Amazon defends itself for firing employees who criticized the company’s working conditions during the pandemic

Amazon defends itself for firing employees who criticized the company’s working conditions during the pandemic

Amazon can still reach a settlement with Cunningham and Costa to stop the case from continuing.

Photo: SEBASTIEN BOZON / AFP / Getty Images

This Tuesday, Amazon confronted U.S. labor regulators in a hearing over a decision it made last year firing two female employees who criticized labor policies. and climatic conditions of the e-commerce giant.

Workers Emily Cunningham and Maren Costa were fired from their jobs as tech designers at Amazon’s Seattle headquarters after they discussed working conditions at Amazon warehouses during the pandemic, according to their complaint.

Cunningham and Costa were also environmental activists, which is why they criticized Amazon’s climate policies.

They filed a complaint last year with the National Labor Relations Board (NLRB), saying that Amazon retaliated against them for speaking out about the company’s climate and labor practices, and the government agency in April found his complaint to be valid.

At the time, Amazon said it disagreed with the agency’s decision to go ahead with the case.

“We do not agree with these preliminary findings. We support the right of every employee to criticize their employer’s working conditions, but that does not carry blanket immunity from our internal policies, all of which are legal. We fired these employees not for the reasons cited in the preliminary finding, but because they repeatedly violated internal policies, ”Amazon said in a statement.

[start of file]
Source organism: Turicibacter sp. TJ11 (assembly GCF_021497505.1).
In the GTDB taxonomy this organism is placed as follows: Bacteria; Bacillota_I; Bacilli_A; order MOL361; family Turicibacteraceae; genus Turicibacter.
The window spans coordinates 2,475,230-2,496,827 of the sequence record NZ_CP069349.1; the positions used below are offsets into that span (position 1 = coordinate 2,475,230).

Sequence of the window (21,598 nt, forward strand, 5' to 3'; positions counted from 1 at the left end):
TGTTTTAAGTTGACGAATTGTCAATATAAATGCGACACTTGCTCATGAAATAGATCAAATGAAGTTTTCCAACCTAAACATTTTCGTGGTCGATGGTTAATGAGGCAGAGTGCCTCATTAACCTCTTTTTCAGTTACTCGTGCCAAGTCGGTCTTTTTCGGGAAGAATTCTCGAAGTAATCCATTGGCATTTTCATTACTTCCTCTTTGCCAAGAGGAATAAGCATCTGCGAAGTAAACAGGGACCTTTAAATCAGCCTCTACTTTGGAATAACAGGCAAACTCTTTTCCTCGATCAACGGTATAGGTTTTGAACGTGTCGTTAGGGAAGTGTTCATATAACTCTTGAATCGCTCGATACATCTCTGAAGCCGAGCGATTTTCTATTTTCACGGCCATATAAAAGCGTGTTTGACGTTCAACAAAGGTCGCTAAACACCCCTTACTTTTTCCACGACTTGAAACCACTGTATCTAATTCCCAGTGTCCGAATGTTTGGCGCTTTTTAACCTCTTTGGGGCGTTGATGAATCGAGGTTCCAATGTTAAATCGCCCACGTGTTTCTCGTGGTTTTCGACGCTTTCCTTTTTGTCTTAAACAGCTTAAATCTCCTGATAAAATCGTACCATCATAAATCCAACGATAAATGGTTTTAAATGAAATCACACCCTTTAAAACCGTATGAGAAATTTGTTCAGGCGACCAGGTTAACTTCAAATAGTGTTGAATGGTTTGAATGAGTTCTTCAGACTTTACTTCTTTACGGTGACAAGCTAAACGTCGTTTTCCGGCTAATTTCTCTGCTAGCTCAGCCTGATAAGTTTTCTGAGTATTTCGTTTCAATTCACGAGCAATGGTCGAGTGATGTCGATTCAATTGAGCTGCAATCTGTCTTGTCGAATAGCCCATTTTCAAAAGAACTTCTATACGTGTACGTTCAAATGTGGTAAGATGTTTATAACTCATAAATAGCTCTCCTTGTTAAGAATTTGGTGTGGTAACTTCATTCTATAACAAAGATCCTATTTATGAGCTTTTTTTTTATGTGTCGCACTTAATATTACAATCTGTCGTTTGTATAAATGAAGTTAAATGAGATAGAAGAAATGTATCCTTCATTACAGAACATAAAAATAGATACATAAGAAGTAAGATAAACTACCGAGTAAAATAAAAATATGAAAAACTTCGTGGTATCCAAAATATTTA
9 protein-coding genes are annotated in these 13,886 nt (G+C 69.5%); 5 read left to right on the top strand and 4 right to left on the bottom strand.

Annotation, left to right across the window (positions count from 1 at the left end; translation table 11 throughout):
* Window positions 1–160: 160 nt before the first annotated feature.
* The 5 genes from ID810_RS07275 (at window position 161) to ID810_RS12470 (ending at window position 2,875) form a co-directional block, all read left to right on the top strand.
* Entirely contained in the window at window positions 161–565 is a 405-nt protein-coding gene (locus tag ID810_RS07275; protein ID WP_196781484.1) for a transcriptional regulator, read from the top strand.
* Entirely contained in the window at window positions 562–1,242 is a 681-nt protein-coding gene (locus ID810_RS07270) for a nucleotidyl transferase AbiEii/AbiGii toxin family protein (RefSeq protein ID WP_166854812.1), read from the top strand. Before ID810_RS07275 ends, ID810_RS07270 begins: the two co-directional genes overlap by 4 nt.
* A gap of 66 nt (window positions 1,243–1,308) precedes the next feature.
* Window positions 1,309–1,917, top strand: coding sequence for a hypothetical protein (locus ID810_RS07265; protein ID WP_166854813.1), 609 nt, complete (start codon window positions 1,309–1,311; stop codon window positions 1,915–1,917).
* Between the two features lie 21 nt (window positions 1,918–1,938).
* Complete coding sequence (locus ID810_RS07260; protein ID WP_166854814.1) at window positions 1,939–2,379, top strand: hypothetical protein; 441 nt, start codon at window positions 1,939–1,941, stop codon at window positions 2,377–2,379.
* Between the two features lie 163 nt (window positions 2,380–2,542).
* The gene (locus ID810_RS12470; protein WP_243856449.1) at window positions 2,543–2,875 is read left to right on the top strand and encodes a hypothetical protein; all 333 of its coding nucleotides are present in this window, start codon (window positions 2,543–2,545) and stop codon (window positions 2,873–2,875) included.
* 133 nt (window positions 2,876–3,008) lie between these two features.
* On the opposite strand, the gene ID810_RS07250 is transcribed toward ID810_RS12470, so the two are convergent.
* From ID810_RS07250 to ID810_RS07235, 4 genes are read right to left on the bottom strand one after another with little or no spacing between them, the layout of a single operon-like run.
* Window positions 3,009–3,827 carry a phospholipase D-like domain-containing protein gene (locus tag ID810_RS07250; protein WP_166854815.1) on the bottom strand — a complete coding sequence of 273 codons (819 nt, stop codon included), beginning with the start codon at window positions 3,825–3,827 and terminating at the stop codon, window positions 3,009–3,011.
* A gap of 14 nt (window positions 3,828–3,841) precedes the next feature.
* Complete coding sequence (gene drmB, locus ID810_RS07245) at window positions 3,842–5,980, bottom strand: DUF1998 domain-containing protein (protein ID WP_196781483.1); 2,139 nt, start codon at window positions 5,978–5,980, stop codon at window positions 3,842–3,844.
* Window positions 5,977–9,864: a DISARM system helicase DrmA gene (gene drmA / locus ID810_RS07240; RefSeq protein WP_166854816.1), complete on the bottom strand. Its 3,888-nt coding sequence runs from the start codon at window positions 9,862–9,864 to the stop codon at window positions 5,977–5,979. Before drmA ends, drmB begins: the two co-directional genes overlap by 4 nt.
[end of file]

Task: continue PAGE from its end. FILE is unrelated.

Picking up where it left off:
Amazon may still reach an agreement with Cunningham and Costa to stop the case from continuing, as reported in The New York Post.

This is just one more case among a growing number of complaints filed with the National Labor Relations Board against Amazon by workers who say they were fired because they spoke out against the online giant.

The NLRB is considering consolidating these cases into a national investigation, which accumulated nearly 40 complaints filed with the agency against Amazon. from February 2020 to March 2021.

The agency also contends that Amazon violated labor law in an effort to form a union in Bessemer, Alabama. An NLRB hearing official said in an August report that Amazon engaged in objectionable conduct and interfered with the conditions necessary to hold a fair election.

Amazon employees voted not to form a union at the Bessemer facility this spring, but Amazon was accused of interfering with the vote.

The NLRB regional director will now review the evidence and could order a re-election if the hearing officer’s recommendation is adopted.

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